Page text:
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## Physics 109N Homework #3

*Due Tuesday September 24, 1996*
### Out of sight?

1. If you stand on a beach,
and the ocean is fairly peaceful, the distance you can see-the
horizon-relates to the curvature of the earth. H and T denote
your head and toes as you stand on the beach. A is the furthest
you can see the surface of the water. C is the center of the earth.
AH is a tangent to the earth's surface at A (right?), so CAH is
a right angled triangle. Apply Pythagoras' theorem to this triangle,
and see if you can figure out how far away the horizon is-that
is, assume HT is one-thousandth of a mile (is it?) take the earth's
*diameter* to be 7,900 miles, and figure out just how far
you can see, before the earth's curvature stops you.
### Equinox

2. On Monday, September 23, the sun will set exactly twelve hours
after it rises in Charlottesville. For what other parts of the
world will that also be true? Where in the world will the sun
be *exactly* overhead at midday on Monday? Describe the motion
of the sun as seen in the sky *from the north pole *on that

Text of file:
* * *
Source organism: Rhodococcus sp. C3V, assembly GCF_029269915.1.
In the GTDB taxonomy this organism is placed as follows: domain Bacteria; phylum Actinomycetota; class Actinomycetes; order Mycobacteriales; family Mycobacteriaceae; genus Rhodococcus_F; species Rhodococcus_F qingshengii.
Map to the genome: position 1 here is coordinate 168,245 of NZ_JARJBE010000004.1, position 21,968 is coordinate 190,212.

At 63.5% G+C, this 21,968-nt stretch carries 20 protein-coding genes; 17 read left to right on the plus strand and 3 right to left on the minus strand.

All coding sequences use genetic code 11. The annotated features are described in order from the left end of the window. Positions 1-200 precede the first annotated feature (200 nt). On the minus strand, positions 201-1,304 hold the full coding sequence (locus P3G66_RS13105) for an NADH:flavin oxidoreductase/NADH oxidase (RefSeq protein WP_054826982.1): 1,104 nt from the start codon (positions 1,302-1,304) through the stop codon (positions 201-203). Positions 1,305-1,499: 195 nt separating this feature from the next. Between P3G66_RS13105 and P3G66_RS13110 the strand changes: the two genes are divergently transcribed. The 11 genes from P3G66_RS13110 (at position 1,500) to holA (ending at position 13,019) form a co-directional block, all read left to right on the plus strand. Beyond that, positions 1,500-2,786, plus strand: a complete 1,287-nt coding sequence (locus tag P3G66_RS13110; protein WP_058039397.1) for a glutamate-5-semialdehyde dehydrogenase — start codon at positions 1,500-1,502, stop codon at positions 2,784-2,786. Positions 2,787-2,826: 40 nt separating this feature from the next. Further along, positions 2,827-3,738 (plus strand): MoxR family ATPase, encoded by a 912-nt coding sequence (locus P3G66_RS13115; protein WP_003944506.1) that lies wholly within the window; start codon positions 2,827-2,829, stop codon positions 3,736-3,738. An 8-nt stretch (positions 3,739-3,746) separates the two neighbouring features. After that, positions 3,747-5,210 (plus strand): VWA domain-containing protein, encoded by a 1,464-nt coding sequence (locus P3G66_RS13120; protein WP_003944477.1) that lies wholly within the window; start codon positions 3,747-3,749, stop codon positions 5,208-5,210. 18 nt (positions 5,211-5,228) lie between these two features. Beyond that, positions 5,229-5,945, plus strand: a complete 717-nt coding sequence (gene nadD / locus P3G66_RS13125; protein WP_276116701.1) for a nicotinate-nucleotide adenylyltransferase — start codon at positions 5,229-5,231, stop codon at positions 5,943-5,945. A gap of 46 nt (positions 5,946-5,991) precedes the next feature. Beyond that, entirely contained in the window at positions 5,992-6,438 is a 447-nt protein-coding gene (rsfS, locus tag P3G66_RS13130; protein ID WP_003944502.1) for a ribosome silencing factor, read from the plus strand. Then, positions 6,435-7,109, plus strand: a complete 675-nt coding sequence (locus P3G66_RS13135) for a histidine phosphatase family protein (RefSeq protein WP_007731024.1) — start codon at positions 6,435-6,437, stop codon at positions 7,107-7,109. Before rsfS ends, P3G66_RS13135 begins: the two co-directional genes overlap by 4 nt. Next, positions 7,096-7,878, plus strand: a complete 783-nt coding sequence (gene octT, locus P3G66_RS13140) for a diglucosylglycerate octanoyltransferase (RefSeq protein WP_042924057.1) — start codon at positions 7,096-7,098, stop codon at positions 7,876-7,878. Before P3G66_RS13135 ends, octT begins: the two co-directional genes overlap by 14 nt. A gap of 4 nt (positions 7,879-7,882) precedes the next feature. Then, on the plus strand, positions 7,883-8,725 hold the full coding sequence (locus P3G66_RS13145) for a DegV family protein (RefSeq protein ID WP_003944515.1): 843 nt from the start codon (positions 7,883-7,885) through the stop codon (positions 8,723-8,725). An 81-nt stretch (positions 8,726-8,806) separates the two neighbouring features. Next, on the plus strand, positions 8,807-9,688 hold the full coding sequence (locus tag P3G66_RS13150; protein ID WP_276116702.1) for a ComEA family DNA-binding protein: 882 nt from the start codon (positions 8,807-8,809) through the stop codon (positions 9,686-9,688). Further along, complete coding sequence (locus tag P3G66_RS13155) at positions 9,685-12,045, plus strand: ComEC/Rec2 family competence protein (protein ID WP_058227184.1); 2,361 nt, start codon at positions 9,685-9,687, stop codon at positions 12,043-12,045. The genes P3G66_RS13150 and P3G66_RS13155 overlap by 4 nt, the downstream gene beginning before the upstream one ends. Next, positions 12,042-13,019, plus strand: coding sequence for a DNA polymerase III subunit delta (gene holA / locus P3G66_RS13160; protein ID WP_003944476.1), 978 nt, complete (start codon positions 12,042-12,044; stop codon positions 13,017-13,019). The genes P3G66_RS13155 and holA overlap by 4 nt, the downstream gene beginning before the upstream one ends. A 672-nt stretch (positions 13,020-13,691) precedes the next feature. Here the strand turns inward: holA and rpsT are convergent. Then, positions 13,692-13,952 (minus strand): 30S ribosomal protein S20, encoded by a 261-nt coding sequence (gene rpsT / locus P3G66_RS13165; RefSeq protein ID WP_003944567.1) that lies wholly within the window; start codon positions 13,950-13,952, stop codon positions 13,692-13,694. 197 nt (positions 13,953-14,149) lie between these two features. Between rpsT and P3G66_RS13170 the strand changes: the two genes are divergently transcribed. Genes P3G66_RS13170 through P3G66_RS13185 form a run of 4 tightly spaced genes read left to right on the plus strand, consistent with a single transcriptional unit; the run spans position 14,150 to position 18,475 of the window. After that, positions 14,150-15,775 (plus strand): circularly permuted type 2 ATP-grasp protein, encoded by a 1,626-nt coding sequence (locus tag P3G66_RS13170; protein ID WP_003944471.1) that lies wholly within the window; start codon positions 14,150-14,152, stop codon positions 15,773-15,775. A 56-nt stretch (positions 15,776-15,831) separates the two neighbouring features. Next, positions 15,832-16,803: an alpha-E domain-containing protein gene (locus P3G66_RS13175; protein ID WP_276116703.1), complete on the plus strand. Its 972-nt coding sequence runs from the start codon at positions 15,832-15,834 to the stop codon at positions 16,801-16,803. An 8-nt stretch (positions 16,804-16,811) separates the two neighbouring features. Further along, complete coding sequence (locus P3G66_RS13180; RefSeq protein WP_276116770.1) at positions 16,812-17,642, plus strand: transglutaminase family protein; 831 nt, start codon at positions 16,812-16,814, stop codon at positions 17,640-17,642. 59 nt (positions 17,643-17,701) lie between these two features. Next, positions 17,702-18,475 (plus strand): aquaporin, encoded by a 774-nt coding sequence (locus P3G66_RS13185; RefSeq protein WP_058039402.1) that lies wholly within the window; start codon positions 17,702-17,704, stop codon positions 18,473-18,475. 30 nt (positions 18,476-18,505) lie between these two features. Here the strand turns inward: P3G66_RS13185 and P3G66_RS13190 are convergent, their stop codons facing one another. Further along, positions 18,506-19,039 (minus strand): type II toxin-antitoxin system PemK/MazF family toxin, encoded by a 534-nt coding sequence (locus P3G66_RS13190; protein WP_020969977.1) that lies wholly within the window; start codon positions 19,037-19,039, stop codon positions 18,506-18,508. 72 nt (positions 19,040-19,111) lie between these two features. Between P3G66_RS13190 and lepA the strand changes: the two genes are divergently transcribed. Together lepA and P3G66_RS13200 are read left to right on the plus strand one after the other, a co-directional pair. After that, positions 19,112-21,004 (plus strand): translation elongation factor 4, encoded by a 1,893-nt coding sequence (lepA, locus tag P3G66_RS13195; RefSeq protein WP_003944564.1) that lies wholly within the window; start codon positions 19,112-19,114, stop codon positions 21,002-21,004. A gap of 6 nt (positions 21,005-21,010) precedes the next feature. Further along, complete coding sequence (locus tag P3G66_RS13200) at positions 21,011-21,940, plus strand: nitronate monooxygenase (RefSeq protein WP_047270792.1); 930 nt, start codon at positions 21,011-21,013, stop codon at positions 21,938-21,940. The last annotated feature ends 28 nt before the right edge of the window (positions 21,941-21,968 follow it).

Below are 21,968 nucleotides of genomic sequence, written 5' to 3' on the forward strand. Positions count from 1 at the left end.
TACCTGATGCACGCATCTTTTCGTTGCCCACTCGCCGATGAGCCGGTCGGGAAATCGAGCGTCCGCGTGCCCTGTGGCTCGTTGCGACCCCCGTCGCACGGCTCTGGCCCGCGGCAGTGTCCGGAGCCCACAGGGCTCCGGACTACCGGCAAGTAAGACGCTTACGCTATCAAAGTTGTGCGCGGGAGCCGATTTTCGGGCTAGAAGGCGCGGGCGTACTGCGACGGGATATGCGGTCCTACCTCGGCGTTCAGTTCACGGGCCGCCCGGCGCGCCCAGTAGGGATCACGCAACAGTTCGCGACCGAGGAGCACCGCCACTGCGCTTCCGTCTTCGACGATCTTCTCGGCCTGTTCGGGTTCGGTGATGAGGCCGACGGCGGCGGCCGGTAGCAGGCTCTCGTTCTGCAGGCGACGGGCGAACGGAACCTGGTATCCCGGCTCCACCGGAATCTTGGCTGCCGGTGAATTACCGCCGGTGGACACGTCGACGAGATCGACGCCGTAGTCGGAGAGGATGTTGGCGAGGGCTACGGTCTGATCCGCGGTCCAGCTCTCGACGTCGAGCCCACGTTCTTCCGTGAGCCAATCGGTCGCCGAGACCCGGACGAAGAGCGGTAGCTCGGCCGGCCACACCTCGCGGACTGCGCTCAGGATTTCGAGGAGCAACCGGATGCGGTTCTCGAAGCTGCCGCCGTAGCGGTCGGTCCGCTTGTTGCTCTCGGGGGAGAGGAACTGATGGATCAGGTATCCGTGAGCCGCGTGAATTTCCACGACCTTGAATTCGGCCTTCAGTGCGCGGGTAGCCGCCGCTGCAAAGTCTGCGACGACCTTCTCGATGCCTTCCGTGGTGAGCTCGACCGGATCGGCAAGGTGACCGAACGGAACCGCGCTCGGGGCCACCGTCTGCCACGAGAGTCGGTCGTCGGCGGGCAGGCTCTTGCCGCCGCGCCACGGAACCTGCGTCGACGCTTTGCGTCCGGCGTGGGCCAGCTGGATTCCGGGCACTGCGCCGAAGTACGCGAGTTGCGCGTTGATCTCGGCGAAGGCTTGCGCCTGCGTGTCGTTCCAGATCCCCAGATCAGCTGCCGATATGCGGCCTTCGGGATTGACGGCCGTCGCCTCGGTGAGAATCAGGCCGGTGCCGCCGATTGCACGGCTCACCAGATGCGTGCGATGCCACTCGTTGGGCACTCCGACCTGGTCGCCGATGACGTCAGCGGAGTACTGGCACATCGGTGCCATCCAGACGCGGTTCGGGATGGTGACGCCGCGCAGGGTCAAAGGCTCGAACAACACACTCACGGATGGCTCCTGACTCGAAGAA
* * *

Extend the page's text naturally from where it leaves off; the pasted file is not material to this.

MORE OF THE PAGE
day. What is the angle between the vertical and a pencil pointing
directly at the sun at midday in Charlottesville on Saturday?
What is the* latitude* of Charlottesville? Are these angles
related?
### Wise guys

3. After reviewing the notes, and any other material you wish,
decide who you think are the twelve Greek scientist/mathematicians
who contributed most to our understanding of the universe (not
counting medical or theological contributions). Construct a "time-line",
by which I mean plot out on a piece of paper, with a scale from
600 BC to 200 AD, say, showing each one's lifetime with a line.
Put the person's name by each line, and a few words about what
they did.
### Easy as pi

4. Check your understanding of Archimedes' calculation of pi by finding what
lower bound on the value of pi you can discover by inscribing first a
square, then a regular octagon, in a circle.